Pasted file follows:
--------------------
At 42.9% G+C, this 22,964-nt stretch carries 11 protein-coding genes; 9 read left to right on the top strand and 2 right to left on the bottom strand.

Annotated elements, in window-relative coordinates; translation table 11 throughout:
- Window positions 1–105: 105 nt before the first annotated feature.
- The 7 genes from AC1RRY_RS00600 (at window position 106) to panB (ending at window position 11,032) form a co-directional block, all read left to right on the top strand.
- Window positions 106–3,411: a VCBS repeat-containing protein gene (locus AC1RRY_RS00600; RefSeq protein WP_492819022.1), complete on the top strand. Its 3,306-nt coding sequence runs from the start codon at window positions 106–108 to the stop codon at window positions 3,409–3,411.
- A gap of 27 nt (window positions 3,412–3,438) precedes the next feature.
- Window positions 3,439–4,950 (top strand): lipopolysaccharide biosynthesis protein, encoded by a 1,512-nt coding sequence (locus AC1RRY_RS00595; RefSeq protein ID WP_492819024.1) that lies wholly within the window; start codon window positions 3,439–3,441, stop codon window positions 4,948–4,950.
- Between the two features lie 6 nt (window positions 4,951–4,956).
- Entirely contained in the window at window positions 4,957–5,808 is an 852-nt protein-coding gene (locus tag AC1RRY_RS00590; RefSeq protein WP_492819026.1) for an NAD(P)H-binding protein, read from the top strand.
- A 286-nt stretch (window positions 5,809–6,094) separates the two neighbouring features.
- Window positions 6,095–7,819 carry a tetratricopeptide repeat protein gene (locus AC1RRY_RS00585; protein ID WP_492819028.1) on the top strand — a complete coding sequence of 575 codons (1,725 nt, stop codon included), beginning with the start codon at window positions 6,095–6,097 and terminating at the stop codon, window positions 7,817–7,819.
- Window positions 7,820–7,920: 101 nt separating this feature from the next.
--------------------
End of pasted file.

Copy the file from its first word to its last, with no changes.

At 42.9% G+C, this 22,964-nt stretch carries 11 protein-coding genes; 9 read left to right on the top strand and 2 right to left on the bottom strand.

Annotated elements, in window-relative coordinates; translation table 11 throughout:
- Window positions 1–105: 105 nt before the first annotated feature.
- The 7 genes from AC1RRY_RS00600 (at window position 106) to panB (ending at window position 11,032) form a co-directional block, all read left to right on the top strand.
- Window positions 106–3,411: a VCBS repeat-containing protein gene (locus AC1RRY_RS00600; RefSeq protein WP_492819022.1), complete on the top strand. Its 3,306-nt coding sequence runs from the start codon at window positions 106–108 to the stop codon at window positions 3,409–3,411.
- A gap of 27 nt (window positions 3,412–3,438) precedes the next feature.
- Window positions 3,439–4,950 (top strand): lipopolysaccharide biosynthesis protein, encoded by a 1,512-nt coding sequence (locus AC1RRY_RS00595; RefSeq protein ID WP_492819024.1) that lies wholly within the window; start codon window positions 3,439–3,441, stop codon window positions 4,948–4,950.
- Between the two features lie 6 nt (window positions 4,951–4,956).
- Entirely contained in the window at window positions 4,957–5,808 is an 852-nt protein-coding gene (locus tag AC1RRY_RS00590; RefSeq protein WP_492819026.1) for an NAD(P)H-binding protein, read from the top strand.
- A 286-nt stretch (window positions 5,809–6,094) separates the two neighbouring features.
- Window positions 6,095–7,819 carry a tetratricopeptide repeat protein gene (locus AC1RRY_RS00585; protein ID WP_492819028.1) on the top strand — a complete coding sequence of 575 codons (1,725 nt, stop codon included), beginning with the start codon at window positions 6,095–6,097 and terminating at the stop codon, window positions 7,817–7,819.
- Window positions 7,820–7,920: 101 nt separating this feature from the next.